Isvinds’ new album Gud is exactly that and more. It is super good. In its efferent simplicity it lifts up and bites hard. Harder than a blistering northern wind at high altitude and just as beautiful.
A cascade of the earlier Norwegian black metal movement and one that eschews many of the embelishments that later made the clinical production of the bastard children of thrash and punk an isolated wave. It imbues those traditional values succinctly and with learned trophies. The confident and firm definition of the albums’ sound leaves room for more scope within the genre.
Talking of bastard children Gud has the style of Old Man’s Child and Dimmu Borgirs’ earlier work, if you merged the split Sons of Satan Gather for Attack you’d get a scintilla of what makes this album distinct. Isvind apply their own effervescence to a tried and tested sound and embody the spirit of generations past brilliantly. Gud captures the spirit of millenial black metal expertly.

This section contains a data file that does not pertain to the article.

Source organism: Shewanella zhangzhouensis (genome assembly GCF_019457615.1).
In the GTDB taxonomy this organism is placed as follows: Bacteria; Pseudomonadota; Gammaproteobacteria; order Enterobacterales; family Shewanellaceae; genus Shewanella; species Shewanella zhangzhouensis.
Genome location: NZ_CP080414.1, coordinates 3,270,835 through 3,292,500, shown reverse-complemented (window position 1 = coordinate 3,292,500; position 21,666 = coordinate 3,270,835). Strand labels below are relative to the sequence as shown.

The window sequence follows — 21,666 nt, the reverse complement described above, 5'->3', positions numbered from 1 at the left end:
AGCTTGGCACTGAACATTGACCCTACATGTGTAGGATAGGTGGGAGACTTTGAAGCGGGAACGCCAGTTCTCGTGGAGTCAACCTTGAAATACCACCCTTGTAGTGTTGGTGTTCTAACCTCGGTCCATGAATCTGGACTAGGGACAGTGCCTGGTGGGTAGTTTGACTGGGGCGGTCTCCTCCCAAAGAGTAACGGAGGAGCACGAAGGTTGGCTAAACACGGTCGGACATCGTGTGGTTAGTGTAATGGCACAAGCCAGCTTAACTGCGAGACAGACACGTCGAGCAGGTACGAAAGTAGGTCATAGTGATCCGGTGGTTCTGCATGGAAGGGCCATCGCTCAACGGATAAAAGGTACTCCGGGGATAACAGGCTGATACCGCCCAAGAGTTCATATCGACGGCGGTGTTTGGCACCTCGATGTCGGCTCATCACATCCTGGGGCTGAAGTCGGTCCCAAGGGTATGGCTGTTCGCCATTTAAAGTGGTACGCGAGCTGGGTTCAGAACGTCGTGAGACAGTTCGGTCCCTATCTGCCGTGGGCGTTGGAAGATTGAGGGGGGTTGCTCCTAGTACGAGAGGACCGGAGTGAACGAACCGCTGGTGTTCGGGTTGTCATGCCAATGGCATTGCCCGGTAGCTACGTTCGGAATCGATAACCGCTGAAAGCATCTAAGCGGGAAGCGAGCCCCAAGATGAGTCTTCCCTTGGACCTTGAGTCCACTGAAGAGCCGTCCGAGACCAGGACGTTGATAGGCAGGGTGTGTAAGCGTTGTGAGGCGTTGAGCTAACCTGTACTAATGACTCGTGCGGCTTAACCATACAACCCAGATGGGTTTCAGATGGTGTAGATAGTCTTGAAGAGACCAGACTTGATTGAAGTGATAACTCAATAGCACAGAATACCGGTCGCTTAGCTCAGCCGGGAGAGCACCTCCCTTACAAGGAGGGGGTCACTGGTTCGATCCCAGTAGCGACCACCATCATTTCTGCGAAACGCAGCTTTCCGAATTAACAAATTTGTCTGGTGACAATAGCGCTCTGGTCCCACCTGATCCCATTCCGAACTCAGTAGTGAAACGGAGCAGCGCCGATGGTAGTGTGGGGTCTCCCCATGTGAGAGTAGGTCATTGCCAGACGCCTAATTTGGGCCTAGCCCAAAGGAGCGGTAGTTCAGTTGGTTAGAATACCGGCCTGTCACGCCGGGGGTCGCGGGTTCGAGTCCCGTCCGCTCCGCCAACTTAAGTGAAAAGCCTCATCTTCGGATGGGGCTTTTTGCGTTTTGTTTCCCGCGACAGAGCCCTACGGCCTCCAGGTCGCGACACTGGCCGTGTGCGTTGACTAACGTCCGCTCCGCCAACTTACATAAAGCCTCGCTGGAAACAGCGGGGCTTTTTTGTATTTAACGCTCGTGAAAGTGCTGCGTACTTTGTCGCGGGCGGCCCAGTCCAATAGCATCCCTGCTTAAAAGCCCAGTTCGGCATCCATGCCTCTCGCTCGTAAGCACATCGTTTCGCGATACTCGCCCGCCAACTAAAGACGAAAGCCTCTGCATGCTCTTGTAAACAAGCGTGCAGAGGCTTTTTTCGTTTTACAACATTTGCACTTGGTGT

Without extracting any restyling from the captivating spirit of those preceding innovators of blackened metal, Gud although dedicated is dated in comparison to popular resolution, however true to its roots it is compelling from beginning to end.